The world's biggest risks

Timeline of latest flare-up in China-Japan tensions


Chinese demonstrators wearing anti-Japan t-shirts march with Chinese national flags during a protest against Japan's 'nationalizing' of Diaoyu Islands, also known as Senkaku in Japan, in Hengyang, central China's Hunan province.
AFP | AFP | Getty Images

Tensions between China and Japan, Asia's two biggest economies, are seen as one of the biggest risks facing the world. Here's a timeline of recent developments highlighting geopolitical tensions in Asia.

November 23: China declares "Air Defense Identification Zone" in East China Sea covering territory claimed by China, Japan, Taiwan and South Korea. Move criticized by Tokyo, Seoul and Washington.

November 29: China says it scrambled fighter jets to monitor U.S. and Japanese planes as they flew in the new air defense zone.

December 5: The White House says China's new air defense zone is "unacceptable" and urges Beijing not to implement it.

December 7: China's parliament says Japan has no right to criticize air defense zone.

(Read more: China-Japan tensions: Who has the smartest approach?)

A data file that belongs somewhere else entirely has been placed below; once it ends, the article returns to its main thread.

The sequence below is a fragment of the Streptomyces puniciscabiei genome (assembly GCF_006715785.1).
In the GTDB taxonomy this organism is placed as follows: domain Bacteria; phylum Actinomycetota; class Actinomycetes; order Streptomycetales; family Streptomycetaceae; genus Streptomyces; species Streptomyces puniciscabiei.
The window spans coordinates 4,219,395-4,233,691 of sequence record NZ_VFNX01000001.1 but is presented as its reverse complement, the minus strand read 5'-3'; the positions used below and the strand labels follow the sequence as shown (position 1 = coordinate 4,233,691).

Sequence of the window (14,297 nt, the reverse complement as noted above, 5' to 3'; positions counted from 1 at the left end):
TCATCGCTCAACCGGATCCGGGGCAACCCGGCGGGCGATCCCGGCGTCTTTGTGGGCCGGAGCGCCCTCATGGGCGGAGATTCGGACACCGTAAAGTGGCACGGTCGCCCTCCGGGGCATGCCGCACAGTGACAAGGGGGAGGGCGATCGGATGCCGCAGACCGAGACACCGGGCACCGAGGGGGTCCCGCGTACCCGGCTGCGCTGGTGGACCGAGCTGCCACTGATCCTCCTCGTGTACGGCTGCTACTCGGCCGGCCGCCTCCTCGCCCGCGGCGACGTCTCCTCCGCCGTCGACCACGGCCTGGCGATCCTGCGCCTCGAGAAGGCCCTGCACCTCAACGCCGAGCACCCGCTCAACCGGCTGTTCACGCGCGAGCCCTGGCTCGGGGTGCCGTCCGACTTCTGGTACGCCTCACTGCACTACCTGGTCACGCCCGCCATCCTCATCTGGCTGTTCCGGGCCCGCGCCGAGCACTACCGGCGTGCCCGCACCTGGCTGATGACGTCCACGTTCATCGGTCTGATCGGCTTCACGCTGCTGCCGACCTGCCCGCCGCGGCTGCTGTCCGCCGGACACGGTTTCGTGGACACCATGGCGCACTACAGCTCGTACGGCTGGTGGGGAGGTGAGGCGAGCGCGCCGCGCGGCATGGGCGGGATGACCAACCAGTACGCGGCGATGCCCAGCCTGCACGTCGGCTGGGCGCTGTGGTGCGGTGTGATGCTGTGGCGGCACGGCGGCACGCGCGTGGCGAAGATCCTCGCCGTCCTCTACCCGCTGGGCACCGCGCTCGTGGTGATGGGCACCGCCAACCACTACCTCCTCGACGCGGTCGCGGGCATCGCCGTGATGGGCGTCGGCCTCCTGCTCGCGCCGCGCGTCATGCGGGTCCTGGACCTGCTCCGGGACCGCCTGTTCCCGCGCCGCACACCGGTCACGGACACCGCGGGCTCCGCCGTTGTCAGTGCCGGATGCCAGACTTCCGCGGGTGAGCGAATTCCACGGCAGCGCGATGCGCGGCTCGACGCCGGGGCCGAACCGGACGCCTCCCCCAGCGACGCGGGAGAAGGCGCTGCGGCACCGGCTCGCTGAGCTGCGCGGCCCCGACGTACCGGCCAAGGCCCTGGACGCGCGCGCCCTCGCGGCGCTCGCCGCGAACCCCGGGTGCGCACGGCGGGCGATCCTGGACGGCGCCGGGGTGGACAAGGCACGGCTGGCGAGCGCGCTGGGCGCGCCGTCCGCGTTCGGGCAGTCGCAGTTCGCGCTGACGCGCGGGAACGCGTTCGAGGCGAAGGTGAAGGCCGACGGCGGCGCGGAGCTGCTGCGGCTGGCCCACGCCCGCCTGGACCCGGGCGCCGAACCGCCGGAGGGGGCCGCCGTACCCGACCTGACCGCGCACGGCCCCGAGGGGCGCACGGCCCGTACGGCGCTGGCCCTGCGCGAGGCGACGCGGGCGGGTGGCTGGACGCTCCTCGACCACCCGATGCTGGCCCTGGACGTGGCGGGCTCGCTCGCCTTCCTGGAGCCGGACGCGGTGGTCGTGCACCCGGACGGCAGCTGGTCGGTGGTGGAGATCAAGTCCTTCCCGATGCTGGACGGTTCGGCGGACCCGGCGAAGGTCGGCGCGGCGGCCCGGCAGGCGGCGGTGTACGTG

December 8: South Korea extends its air defense zone to partially overlap China's.

December 13: U.S. navy issues statement saying a U.S.guided missile cruiser operating in international waters in the South China Sea a week earlier was forced to take evasive action to avoid colliding with a Chinese navy ship. The incident is later confirmed by Chinese authorities.

December 14: Japan's Prime Minister Shinzo Abe says China's air defense zone is "unjustly violating the freedom of aviation over the high seas."

December 26: Abe visits the Yasukuni war shrine in Tokyo that honors Japan's war dead, including some convicted war criminals. China calls the visit "absolutely unacceptable to the Chinese people" and Seoul expresses its "regret and anger." U.S. embassy in Tokyo says it is "disappointed."

How China-Japan tensions are different under Abe


January 1: Japanese Cabinet minister Yoshitaka Shindo visits the Yasukuni shrine.

January 1: Chinese rules requiring foreign fishing vessels to obtain approval to enter waters under its jurisdiction in the South China Sea come into effect.

(Read more: Japan condemns China fishing curbs; vows to defend islands)

January 8: China raises Abe's visit to the Yasukuni war shrine at the United Nations in New York.

January 9: U.S. describes new Chinese fishing restrictions in disputed waters in the South China Sea as "provocative and dangerous." The Philippines asks China for clarification of the new rules.

January 12: Japan joins the U.S. in criticizing China's new fishing restrictions in the South China Sea.

January 19: Japan's ruling Liberal Democratic Party removes no-war pledge, media report.

(Sources:Reuters, BBC, The Japan Times, Wall Street Journal)